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Amazing, isn’t it? In spite of being pronounced dead more than once, email continues to drive the biggest growth for online stores and businesses alike.
Heck, it actually seems to be performing better and better every year.
The latest data published here on Smart Insights at the start of January proves that currently, email delivers approx. 30 times higher ROI than other channels. Plus, a staggering 95% of people rate it “important” or even “very important” to their organization.
The catch? To generate similar results, you need to build a strong and vibrant list first.
And the problem isn’t how to capture those more emails.
It’s how to do it with so many visitors landing and exiting the site through different pages. And what goes with it, exhibiting a variety of intents for their visit.
In this post, I’ll show you how to overcome this. You’ll learn how to collect email addresses on different sections of your site:
Intrigued? Let’s begin.
The homepage, however, has to do it all and more.
For one, it introduces visitors to your brand, positions you as an authority too, and finally, entices them to engage with you.
Use a dedicated call to action, embedded on the page itself.
A dedicated call-to-action that takes the user to a dedicated sign-up page.
An entire form embedded within the homepage
Why embedded Call-to-actions works so well on the homepage?
For one, because it doesn’t interrupt the first-time visitor’s experience. The call to action doesn’t jump out at them or cut into their flow through the page.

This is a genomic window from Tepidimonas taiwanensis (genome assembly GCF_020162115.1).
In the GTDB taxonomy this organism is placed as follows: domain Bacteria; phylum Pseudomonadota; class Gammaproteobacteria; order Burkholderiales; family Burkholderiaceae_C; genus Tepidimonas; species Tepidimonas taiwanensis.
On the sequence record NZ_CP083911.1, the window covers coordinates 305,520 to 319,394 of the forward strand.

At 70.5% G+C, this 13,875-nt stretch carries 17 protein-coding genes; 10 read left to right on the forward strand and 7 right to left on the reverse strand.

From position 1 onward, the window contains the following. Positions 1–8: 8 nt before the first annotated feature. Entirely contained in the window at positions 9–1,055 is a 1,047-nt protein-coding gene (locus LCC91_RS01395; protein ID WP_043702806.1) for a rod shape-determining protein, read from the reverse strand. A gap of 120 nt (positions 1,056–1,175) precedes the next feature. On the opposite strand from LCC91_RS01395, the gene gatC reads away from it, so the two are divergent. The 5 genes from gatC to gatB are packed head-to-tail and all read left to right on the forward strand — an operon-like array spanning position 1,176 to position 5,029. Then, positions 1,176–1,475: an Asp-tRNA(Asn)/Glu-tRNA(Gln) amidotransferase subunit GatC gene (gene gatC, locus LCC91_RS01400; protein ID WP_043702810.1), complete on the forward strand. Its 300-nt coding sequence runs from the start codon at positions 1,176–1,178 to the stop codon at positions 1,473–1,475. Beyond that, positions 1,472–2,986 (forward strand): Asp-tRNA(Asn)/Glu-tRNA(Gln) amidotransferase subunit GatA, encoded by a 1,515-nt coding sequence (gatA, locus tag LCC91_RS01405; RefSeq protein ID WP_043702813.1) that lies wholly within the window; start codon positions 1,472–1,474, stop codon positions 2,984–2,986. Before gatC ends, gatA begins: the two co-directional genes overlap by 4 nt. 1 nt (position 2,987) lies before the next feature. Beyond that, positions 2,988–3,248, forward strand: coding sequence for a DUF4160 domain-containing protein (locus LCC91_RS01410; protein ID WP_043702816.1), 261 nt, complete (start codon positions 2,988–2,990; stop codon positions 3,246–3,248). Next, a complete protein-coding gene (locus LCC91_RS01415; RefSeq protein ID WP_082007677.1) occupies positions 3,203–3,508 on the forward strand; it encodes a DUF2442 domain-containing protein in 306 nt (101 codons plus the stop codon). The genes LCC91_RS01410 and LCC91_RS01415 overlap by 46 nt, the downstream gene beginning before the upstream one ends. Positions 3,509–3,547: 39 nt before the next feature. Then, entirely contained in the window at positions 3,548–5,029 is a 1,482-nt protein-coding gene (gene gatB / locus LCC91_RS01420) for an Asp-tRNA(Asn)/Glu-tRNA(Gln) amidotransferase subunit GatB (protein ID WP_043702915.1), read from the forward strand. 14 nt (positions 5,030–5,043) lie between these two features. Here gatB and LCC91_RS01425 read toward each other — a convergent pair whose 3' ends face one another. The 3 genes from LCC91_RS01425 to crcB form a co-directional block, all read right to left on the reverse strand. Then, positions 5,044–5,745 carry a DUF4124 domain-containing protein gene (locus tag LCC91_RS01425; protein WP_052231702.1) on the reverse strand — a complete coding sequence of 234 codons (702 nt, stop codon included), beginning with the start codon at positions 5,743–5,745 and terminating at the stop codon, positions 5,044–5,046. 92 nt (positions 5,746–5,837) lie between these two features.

Instead, it lets them go through the page naturally, at their page, and discover your offer as an integral section of the experience.
It’s hard to imagine that the inconspicuous about page could actually be of any significance, isn’t it?
And yet, once landed on a company’s website, as many as 52% of visitors want to see its about page.
Now, I admit, just over half of visitors might not seem that impressive. However, I think we can safely assume that most of those people aren’t your current customers or casual browsers. In fact, they mostly comprise of people considering doing business with your company.
That’s exactly the reason why they turned to that page - to learn more about you and your brand.
And what goes with it, they present a great opportunity to convert to your email list.
Lead generation on the about page requires subtlety. Remember, your main goal for this page is to develop a personal connection with visitors, confirm your authority and convince them that you can help.
And needless to say, any aggressive lead generation strategy might overshadow those objectives.
Therefore, your best option is to use either a sidebar banner or a small popup showing in a less strategic location on the screen, - at the bottom or on a side.
Let’s go through them in more detail.
As the name suggests, this call to action resides in the sidebar column of the page, and typically contains a visual or contrasting color to attract a person’s attention.
Here’s one example of an About Page displaying sidebar banner. In this case, using a free course to entice more signups.
Unfortunately, there is also a downside to using sidebar banners – banner blindness. Many users naturally ignore page elements that resemble advertising in any way, including banners and calls to action in the sidebar.
Luckily, the other call to action helps overcome this challenge perfectly.
I admit that popups have caused a bit of a stir among marketers. Some openly discount them while others praise their effectiveness.
Nonetheless, the fact remains that email popups are the highest converting call to action, ever.
For example, our customers typically collect 270% more emails with popups, and their average conversion rate exceeds 5%.
Exit popups, another email popup type, we’ll discuss later often convert at 7% or more.
In contrast, sidebar banners generate roughly 0.5% 1.5% conversion rate. Sliders and bars attract about 1% of signups.
Here are some examples of popups on the About page:
For one, because they give you full control over when and for whom they display.